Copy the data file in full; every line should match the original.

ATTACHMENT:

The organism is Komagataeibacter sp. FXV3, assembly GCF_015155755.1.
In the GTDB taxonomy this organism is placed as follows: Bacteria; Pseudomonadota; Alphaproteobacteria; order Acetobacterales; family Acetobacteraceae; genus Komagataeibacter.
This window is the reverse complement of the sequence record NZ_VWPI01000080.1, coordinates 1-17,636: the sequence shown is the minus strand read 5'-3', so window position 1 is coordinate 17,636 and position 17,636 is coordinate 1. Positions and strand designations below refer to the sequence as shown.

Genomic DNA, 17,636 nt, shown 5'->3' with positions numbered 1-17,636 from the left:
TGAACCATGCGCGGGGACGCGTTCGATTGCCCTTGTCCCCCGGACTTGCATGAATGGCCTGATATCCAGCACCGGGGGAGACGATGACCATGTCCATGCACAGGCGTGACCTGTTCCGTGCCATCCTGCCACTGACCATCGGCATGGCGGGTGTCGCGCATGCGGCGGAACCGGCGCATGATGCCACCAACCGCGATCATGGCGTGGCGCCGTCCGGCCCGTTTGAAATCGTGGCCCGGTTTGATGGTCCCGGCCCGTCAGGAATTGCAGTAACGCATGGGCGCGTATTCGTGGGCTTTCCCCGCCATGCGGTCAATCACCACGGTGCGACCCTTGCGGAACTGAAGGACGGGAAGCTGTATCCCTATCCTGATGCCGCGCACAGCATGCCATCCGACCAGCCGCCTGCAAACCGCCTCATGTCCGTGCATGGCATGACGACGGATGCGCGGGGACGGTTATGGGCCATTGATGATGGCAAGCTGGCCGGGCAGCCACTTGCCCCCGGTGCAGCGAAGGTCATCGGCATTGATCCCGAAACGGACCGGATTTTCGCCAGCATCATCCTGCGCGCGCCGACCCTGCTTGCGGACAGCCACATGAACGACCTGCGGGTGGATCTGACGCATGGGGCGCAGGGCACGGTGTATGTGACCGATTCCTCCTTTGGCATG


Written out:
The organism is Komagataeibacter sp. FXV3, assembly GCF_015155755.1.
In the GTDB taxonomy this organism is placed as follows: Bacteria; Pseudomonadota; Alphaproteobacteria; order Acetobacterales; family Acetobacteraceae; genus Komagataeibacter.
This window is the reverse complement of the sequence record NZ_VWPI01000080.1, coordinates 1-17,636: the sequence shown is the minus strand read 5'-3', so window position 1 is coordinate 17,636 and position 17,636 is coordinate 1. Positions and strand designations below refer to the sequence as shown.

Genomic DNA, 17,636 nt, shown 5'->3' with positions numbered 1-17,636 from the left:
TGAACCATGCGCGGGGACGCGTTCGATTGCCCTTGTCCCCCGGACTTGCATGAATGGCCTGATATCCAGCACCGGGGGAGACGATGACCATGTCCATGCACAGGCGTGACCTGTTCCGTGCCATCCTGCCACTGACCATCGGCATGGCGGGTGTCGCGCATGCGGCGGAACCGGCGCATGATGCCACCAACCGCGATCATGGCGTGGCGCCGTCCGGCCCGTTTGAAATCGTGGCCCGGTTTGATGGTCCCGGCCCGTCAGGAATTGCAGTAACGCATGGGCGCGTATTCGTGGGCTTTCCCCGCCATGCGGTCAATCACCACGGTGCGACCCTTGCGGAACTGAAGGACGGGAAGCTGTATCCCTATCCTGATGCCGCGCACAGCATGCCATCCGACCAGCCGCCTGCAAACCGCCTCATGTCCGTGCATGGCATGACGACGGATGCGCGGGGACGGTTATGGGCCATTGATGATGGCAAGCTGGCCGGGCAGCCACTTGCCCCCGGTGCAGCGAAGGTCATCGGCATTGATCCCGAAACGGACCGGATTTTCGCCAGCATCATCCTGCGCGCGCCGACCCTGCTTGCGGACAGCCACATGAACGACCTGCGGGTGGATCTGACGCATGGGGCGCAGGGCACGGTGTATGTGACCGATTCCTCCTTTGGCATG